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McNair in 2012
|Born||January 1, 1937|
Tampa, Florida, U.S.
|Died||November 23, 2018 (aged 81)|
Houston, Texas, U.S.
|Education||University of South Carolina|
|Net worth||$3.3 billion (September 2015)|
|Spouse(s)||Married, 4 children|
Early life and educationEdit
McNair grew up in Forest City, North Carolina, a town of about 7,500 in the foothills of western North Carolina, where he attended East Rutherford High School in Forest City. He graduated from the University of South Carolina in Columbia, where he was initiated into the Sigma Chi Fraternity. He graduated in 1958 with a Bachelor of Science degree. His wife, Janice, attended nearby Columbia College.
The McNairs were residents of Houston, Texas beginning in 1960. He spent most of his 20s and 30s as a struggling salesman and unsuccessful entrepreneur whose businesses all failed. He eventually broke through to success when he founded the cogeneration company Cogen Technologies, which he sold in 1999 to Enron and CalPERS. At the time of his death, McNair retained ownership of power plants in New York and West Virginia. McNair served as chairman and chief executive officer of The McNair Group, a financial and real estate firm that is headquartered in Houston, Texas. He was also the owner of Palmetto Partners, Ltd., a private investment company that manages the McNairs' public and private equity investments, and was Chairman of The McNair Foundation. In June 2000, McNair formed a biotechnology investment firm, Cogene Biotech Ventures, where he served as company chairman.
He was rumored to be interested in buying a soccer club in the United Kingdom, and twice went to visit St Andrews, home of Championship team, Birmingham City F.C., who have been up for sale for the past two years. On January 3, 2014, a consortium headed by McNair made a bid to purchase Reading F.C. of the Championship, but were unsuccessful.
Houston Texans ownerEdit
Committed to bringing the NFL back to the city of Houston after the Oilers left the city to become the Tennessee Titans in 1996, McNair formed Houston NFL Holdings in 1998. On October 6, 1999, the NFL announced that the 32nd NFL franchise had been awarded to McNair. This team would become the Houston Texans, who began play in 2002. They won their first AFC South title in 2011, repeating in 2012 en route to four titles in six seasons. He was influential in bringing two Super Bowls to Houston's NRG Stadium in 2004 and 2017.
On October 29, 2017, in a game against the Seattle Seahawks, the majority of the Texans' players kneeled during the national anthem after McNair had commented about having the "inmates running the prison" during a league owner meeting regarding the ongoing protests by NFL players during the anthem. McNair had apologized, stating that he was not referring to the players, but rather to the "relationship between the league office and team owners." It was the first time a Texans player had knelt during the anthem.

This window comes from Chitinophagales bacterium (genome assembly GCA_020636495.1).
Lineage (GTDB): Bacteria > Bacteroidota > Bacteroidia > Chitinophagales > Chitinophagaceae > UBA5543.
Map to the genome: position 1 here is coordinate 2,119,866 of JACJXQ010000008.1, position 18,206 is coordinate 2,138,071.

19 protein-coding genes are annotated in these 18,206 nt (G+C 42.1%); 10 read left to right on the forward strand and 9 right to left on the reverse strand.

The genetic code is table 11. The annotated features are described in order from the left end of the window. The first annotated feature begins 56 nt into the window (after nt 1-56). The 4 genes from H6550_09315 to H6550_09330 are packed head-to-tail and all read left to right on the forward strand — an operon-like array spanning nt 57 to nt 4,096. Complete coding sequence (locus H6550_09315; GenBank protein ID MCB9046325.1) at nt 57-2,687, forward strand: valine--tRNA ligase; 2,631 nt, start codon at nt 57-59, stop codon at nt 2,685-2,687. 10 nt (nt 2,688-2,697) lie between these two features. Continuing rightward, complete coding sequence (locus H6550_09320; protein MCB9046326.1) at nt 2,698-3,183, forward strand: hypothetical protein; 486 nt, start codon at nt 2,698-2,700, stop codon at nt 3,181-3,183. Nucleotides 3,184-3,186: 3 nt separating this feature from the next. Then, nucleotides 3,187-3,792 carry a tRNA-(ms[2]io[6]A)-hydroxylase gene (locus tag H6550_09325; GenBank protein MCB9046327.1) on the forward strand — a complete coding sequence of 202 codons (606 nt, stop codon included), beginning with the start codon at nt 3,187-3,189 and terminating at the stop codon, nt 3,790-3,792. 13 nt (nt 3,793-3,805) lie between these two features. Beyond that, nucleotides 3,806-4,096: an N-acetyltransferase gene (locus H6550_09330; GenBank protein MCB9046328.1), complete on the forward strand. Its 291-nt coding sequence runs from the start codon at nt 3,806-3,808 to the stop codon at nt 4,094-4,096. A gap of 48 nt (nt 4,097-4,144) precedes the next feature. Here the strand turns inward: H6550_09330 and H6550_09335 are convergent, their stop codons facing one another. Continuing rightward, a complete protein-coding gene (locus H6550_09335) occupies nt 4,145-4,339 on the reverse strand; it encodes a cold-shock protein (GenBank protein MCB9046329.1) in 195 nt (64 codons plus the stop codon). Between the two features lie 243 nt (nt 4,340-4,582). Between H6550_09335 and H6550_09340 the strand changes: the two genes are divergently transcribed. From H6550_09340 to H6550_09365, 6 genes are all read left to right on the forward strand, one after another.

Public service and recognitionsEdit
Robert McNair was a member of the Texas Business Hall of Fame and was a current or past member of the Boards of Trustees of a number of institutions including Rice University, Baylor College of Medicine, Houston Grand Opera, the Museum of Fine Arts, the Center for the American Idea, and other Houston area organizations. On September 12, 2007, McNair gave $100 million to Baylor College of Medicine to recruit top scientists and physicians. He was a recipient of the Anti-Defamation League's Torch of Liberty Award. McNair is a primary backer of Sigma Chi's Horizons leadership institute. McNair donated over $1 million towards the completion of McNair Field, which hosts his hometown Forest City Owls, a collegiate summer wooden bat team in the Coastal Plain League. McNair threw out the first pitch in the stadium's opening night (May 29, 2008), and the Owls beat the Gastonia Grizzlies, 4–2, even turning a triple play in the 6th inning. In 1998, the McNairs established the McNair Scholar Program at the University of South Carolina. In 1999 Robert McNair received an honorary doctor of humane letters degree from the university.
Robert and Janice McNair Educational FoundationEdit
In 1989, he and his wife established the Robert and Janice McNair Educational Foundation. The goal of the foundation was to remove some of the financial barriers that were preventing Rutherford County High school graduates from attending college. The first beneficiaries were the class of 1990. To date, the McNair foundation has awarded approximately $2.6 million in financial aid.
Robert and Janice McNair FoundationEdit
The Robert and Janice McNair Foundation, established in 2015, provides gifts to create centers for entrepreneurship at universities throughout the United States. In September 2016 the foundation had established entrepreneurship teaching centers at Columbia College, Northwood University, Houston Baptist University, the University of St. Thomas, and the University of South Carolina, as we well as a research center at Rice University's Baker Institute.
According to one tally, McNair was Senate Majority Leader Mitch McConnell's largest donor from the period from January 1, 2009 to September 30, 2015, contributing $1,502,500. He also donated to several Republican Party candidates.
McNair died on November 23, 2018. He had been diagnosed with skin cancer in 1994 and had been in treatment for various cancers throughout that span. He had largely withdrawn from the team's operations in the last months of his life. McNair's wife, Janice, became principal owner of the Texans, and represents the team in owners meetings. His son, Cal, who had been chief operating officer, became operating head of the franchise as chairman and CEO.
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